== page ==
Sammy Newhouse’s will left nothing to any charitable causes; his concern for the needy had already been taken care of when the Samuel Newhouse Foundation had been set up in 1960. According to foundation reporting guides, this family controlled foundation of one hundred million dollars gives about half a million a year to “charitable” causes. These “causes” are, firsts, the United Jewish Appeal, second, the American Civil Liberties Union, and third, the National Urban League. The officers of the Newhouse Foundation are his wife, Mitzi Epstein Newhouse; his brothers, Theodore and Norman Newhouse, and his two sons, Donald and Samuel Newhouse Jr. Tax authorities usually come down hard on any foundation which is officered entirely by the immediate family, but the Newhouse Foundation has remained immune. Nevertheless, the foundation did add two Newhouse employees, Richard Diamond and Arthur Silverstein, as “outside directors.” It is noted that no gentiles need apply. From 1960 to 1987, the Newhouse Foundation distributed a total of $45 million to its chosen causes such as the United Jewish Appeal, the major expenditure bing the building of the Mitzi Newhouse theater at Lincoln Center, some $25 million. Its other disbursements amounted to less than a million dollars a year from a hundred million dollar foundation, which might be reasonably expected to earn 10%, or ten million dollars a year in income and interest from its endowment. No explanation, has ever been offered for this strange financial pattern. No doubt the administrative expenses of the family officers are extremely high.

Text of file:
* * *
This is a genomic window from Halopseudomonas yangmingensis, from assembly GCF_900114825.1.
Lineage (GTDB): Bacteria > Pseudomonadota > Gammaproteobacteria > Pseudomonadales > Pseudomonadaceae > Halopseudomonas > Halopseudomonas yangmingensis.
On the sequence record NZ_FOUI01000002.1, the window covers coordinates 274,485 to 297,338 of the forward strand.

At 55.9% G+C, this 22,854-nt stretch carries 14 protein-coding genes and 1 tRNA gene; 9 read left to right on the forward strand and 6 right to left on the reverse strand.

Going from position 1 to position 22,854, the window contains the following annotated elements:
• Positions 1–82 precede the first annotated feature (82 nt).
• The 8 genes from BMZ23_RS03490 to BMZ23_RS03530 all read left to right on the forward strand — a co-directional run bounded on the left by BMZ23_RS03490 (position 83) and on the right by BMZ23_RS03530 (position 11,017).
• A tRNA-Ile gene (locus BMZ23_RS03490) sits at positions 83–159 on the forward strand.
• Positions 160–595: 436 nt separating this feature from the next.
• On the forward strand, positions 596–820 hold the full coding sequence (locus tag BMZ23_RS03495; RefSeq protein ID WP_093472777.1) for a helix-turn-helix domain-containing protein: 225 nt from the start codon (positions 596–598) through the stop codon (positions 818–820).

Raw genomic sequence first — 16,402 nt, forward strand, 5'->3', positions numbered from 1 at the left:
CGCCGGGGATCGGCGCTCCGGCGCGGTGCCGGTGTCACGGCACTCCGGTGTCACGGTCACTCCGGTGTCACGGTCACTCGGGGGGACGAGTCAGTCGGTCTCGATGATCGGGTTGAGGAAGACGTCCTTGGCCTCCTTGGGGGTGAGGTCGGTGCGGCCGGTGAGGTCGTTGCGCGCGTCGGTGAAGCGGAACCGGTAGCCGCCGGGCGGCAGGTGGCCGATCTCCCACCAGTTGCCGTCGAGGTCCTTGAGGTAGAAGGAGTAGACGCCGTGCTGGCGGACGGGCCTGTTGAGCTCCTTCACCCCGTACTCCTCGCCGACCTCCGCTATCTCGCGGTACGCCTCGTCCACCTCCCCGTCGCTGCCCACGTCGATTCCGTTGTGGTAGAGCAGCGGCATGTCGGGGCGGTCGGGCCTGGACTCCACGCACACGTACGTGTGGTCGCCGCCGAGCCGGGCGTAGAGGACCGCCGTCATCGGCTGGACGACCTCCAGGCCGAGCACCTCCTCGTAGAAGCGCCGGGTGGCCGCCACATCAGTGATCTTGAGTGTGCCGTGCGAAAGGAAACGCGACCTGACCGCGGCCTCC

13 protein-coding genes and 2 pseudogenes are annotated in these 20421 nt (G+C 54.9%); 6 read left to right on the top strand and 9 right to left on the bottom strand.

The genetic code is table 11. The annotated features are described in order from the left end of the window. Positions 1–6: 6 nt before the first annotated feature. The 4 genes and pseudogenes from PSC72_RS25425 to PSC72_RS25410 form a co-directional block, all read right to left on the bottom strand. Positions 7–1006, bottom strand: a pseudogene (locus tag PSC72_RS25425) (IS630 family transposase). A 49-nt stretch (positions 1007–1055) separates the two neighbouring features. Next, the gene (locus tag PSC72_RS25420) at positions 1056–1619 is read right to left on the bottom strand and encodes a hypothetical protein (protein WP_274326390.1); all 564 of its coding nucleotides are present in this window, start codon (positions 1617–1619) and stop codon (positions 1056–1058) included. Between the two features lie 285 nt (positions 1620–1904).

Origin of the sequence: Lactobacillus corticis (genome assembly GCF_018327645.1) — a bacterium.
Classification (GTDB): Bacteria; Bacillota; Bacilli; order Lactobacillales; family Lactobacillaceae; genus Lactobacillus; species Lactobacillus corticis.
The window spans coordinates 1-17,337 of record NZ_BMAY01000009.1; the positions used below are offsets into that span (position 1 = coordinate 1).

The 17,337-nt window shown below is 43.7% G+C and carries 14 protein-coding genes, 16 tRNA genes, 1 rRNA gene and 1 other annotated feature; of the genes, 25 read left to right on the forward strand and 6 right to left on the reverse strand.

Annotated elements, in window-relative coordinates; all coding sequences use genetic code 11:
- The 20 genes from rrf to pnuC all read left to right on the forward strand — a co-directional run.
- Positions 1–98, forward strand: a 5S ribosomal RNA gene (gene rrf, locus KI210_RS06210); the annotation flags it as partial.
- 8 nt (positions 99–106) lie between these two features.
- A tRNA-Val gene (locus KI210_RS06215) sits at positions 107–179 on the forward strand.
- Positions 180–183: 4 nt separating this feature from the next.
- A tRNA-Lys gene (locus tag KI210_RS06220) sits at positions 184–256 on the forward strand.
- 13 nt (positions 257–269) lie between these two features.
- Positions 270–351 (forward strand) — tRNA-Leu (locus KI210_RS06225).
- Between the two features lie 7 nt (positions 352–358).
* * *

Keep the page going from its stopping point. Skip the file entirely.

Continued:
We have mentioned that “racial hatred” was the essential ingredient in the amassing of the Newhouse fortune. The facts bear out this claim. Sammy Newhouse was the son of Russian immigrants, Meyer and Rose, who settled in the New York ghetto. Meyer rarely worked; like Fagin, he sent his eight children out into the streets to grab whatever income they could. Sammy was named after a wealthy uncle, Samuel Newhouse, who describes himself in Who’s who as a “capitalist.” Samuel went West, and used his legal skills to gain control of many mining and railroad properties. From his office in Salt Lake City, he controlled most of the railroad mileage in Colorado and Utah. He was a director of such high income properties as Newhouse Mining and Smelters, and the Nipssing Silver Mines. However, he never offered to help his namesake, and at the age of thirteen, Sammy Newhouse was on his own. He was the runt of the family, and when he applied for his first job, clerking in a hardware store, he was sent packing with the comment, “Hell, you can’t even see over the counter.”